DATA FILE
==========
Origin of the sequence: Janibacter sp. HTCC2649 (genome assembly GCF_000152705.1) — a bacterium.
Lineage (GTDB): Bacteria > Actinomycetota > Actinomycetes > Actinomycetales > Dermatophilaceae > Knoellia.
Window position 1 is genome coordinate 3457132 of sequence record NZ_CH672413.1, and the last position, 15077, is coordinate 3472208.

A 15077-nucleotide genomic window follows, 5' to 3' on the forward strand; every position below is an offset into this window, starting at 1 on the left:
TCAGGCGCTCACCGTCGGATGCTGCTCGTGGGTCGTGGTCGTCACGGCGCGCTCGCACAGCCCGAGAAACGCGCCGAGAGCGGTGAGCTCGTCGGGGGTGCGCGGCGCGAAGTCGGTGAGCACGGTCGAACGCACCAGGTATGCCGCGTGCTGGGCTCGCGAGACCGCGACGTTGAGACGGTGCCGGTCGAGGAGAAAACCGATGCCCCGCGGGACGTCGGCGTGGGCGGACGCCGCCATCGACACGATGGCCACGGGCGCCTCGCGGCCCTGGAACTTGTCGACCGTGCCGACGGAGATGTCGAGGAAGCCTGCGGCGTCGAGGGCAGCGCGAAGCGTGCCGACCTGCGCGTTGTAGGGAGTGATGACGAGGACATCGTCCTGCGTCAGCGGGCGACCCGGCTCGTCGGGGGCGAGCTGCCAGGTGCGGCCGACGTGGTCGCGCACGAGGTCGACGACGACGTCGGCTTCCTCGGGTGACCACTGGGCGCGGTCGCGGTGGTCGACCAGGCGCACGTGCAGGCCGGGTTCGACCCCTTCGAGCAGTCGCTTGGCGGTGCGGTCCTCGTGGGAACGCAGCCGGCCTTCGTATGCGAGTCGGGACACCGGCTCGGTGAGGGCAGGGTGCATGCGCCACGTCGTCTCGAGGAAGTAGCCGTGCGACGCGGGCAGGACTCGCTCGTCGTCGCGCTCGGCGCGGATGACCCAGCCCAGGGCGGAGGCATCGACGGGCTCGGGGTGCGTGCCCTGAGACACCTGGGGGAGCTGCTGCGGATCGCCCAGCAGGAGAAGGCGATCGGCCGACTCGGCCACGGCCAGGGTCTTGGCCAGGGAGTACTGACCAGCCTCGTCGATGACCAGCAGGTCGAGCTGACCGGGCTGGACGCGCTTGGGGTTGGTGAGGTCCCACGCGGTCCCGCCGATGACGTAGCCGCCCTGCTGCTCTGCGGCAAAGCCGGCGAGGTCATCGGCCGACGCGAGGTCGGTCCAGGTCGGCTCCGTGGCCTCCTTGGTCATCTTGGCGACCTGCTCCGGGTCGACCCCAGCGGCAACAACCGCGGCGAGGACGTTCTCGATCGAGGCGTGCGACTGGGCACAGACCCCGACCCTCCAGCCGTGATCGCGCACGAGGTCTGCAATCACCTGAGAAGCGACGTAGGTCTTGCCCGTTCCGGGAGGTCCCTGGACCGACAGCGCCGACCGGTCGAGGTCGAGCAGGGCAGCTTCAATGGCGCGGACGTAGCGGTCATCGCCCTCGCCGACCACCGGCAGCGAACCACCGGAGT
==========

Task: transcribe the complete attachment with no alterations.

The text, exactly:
Origin of the sequence: Janibacter sp. HTCC2649 (genome assembly GCF_000152705.1) — a bacterium.
Lineage (GTDB): Bacteria > Actinomycetota > Actinomycetes > Actinomycetales > Dermatophilaceae > Knoellia.
Window position 1 is genome coordinate 3457132 of sequence record NZ_CH672413.1, and the last position, 15077, is coordinate 3472208.

A 15077-nucleotide genomic window follows, 5' to 3' on the forward strand; every position below is an offset into this window, starting at 1 on the left:
TCAGGCGCTCACCGTCGGATGCTGCTCGTGGGTCGTGGTCGTCACGGCGCGCTCGCACAGCCCGAGAAACGCGCCGAGAGCGGTGAGCTCGTCGGGGGTGCGCGGCGCGAAGTCGGTGAGCACGGTCGAACGCACCAGGTATGCCGCGTGCTGGGCTCGCGAGACCGCGACGTTGAGACGGTGCCGGTCGAGGAGAAAACCGATGCCCCGCGGGACGTCGGCGTGGGCGGACGCCGCCATCGACACGATGGCCACGGGCGCCTCGCGGCCCTGGAACTTGTCGACCGTGCCGACGGAGATGTCGAGGAAGCCTGCGGCGTCGAGGGCAGCGCGAAGCGTGCCGACCTGCGCGTTGTAGGGAGTGATGACGAGGACATCGTCCTGCGTCAGCGGGCGACCCGGCTCGTCGGGGGCGAGCTGCCAGGTGCGGCCGACGTGGTCGCGCACGAGGTCGACGACGACGTCGGCTTCCTCGGGTGACCACTGGGCGCGGTCGCGGTGGTCGACCAGGCGCACGTGCAGGCCGGGTTCGACCCCTTCGAGCAGTCGCTTGGCGGTGCGGTCCTCGTGGGAACGCAGCCGGCCTTCGTATGCGAGTCGGGACACCGGCTCGGTGAGGGCAGGGTGCATGCGCCACGTCGTCTCGAGGAAGTAGCCGTGCGACGCGGGCAGGACTCGCTCGTCGTCGCGCTCGGCGCGGATGACCCAGCCCAGGGCGGAGGCATCGACGGGCTCGGGGTGCGTGCCCTGAGACACCTGGGGGAGCTGCTGCGGATCGCCCAGCAGGAGAAGGCGATCGGCCGACTCGGCCACGGCCAGGGTCTTGGCCAGGGAGTACTGACCAGCCTCGTCGATGACCAGCAGGTCGAGCTGACCGGGCTGGACGCGCTTGGGGTTGGTGAGGTCCCACGCGGTCCCGCCGATGACGTAGCCGCCCTGCTGCTCTGCGGCAAAGCCGGCGAGGTCATCGGCCGACGCGAGGTCGGTCCAGGTCGGCTCCGTGGCCTCCTTGGTCATCTTGGCGACCTGCTCCGGGTCGACCCCAGCGGCAACAACCGCGGCGAGGACGTTCTCGATCGAGGCGTGCGACTGGGCACAGACCCCGACCCTCCAGCCGTGATCGCGCACGAGGTCTGCAATCACCTGAGAAGCGACGTAGGTCTTGCCCGTTCCGGGAGGTCCCTGGACCGACAGCGCCGACCGGTCGAGGTCGAGCAGGGCAGCTTCAATGGCGCGGACGTAGCGGTCATCGCCCTCGCCGACCACCGGCAGCGAACCACCGGAGT